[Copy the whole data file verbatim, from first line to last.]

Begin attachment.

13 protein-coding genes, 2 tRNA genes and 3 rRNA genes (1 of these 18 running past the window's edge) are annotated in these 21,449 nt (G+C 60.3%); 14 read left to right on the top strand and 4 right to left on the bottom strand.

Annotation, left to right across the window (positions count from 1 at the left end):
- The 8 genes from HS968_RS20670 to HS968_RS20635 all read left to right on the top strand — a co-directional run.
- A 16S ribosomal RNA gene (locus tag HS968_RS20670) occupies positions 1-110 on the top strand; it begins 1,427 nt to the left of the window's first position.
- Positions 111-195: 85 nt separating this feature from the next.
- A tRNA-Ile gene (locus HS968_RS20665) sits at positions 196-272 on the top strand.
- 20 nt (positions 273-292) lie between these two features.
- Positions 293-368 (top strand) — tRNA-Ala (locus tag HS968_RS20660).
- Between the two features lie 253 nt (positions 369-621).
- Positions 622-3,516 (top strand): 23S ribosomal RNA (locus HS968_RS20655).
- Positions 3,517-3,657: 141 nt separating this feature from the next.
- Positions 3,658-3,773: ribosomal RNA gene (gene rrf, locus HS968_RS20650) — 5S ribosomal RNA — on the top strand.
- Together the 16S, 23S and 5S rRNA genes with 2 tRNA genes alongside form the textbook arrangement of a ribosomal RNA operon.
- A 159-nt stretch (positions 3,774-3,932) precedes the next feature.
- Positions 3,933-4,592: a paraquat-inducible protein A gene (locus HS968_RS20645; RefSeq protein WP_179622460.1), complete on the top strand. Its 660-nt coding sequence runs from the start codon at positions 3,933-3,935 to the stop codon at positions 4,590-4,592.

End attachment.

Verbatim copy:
13 protein-coding genes, 2 tRNA genes and 3 rRNA genes (1 of these 18 running past the window's edge) are annotated in these 21,449 nt (G+C 60.3%); 14 read left to right on the top strand and 4 right to left on the bottom strand.

Annotation, left to right across the window (positions count from 1 at the left end):
- The 8 genes from HS968_RS20670 to HS968_RS20635 all read left to right on the top strand — a co-directional run.
- A 16S ribosomal RNA gene (locus tag HS968_RS20670) occupies positions 1-110 on the top strand; it begins 1,427 nt to the left of the window's first position.
- Positions 111-195: 85 nt separating this feature from the next.
- A tRNA-Ile gene (locus HS968_RS20665) sits at positions 196-272 on the top strand.
- 20 nt (positions 273-292) lie between these two features.
- Positions 293-368 (top strand) — tRNA-Ala (locus tag HS968_RS20660).
- Between the two features lie 253 nt (positions 369-621).
- Positions 622-3,516 (top strand): 23S ribosomal RNA (locus HS968_RS20655).
- Positions 3,517-3,657: 141 nt separating this feature from the next.
- Positions 3,658-3,773: ribosomal RNA gene (gene rrf, locus HS968_RS20650) — 5S ribosomal RNA — on the top strand.
- Together the 16S, 23S and 5S rRNA genes with 2 tRNA genes alongside form the textbook arrangement of a ribosomal RNA operon.
- A 159-nt stretch (positions 3,774-3,932) precedes the next feature.
- Positions 3,933-4,592: a paraquat-inducible protein A gene (locus HS968_RS20645; RefSeq protein WP_179622460.1), complete on the top strand. Its 660-nt coding sequence runs from the start codon at positions 3,933-3,935 to the stop codon at positions 4,590-4,592.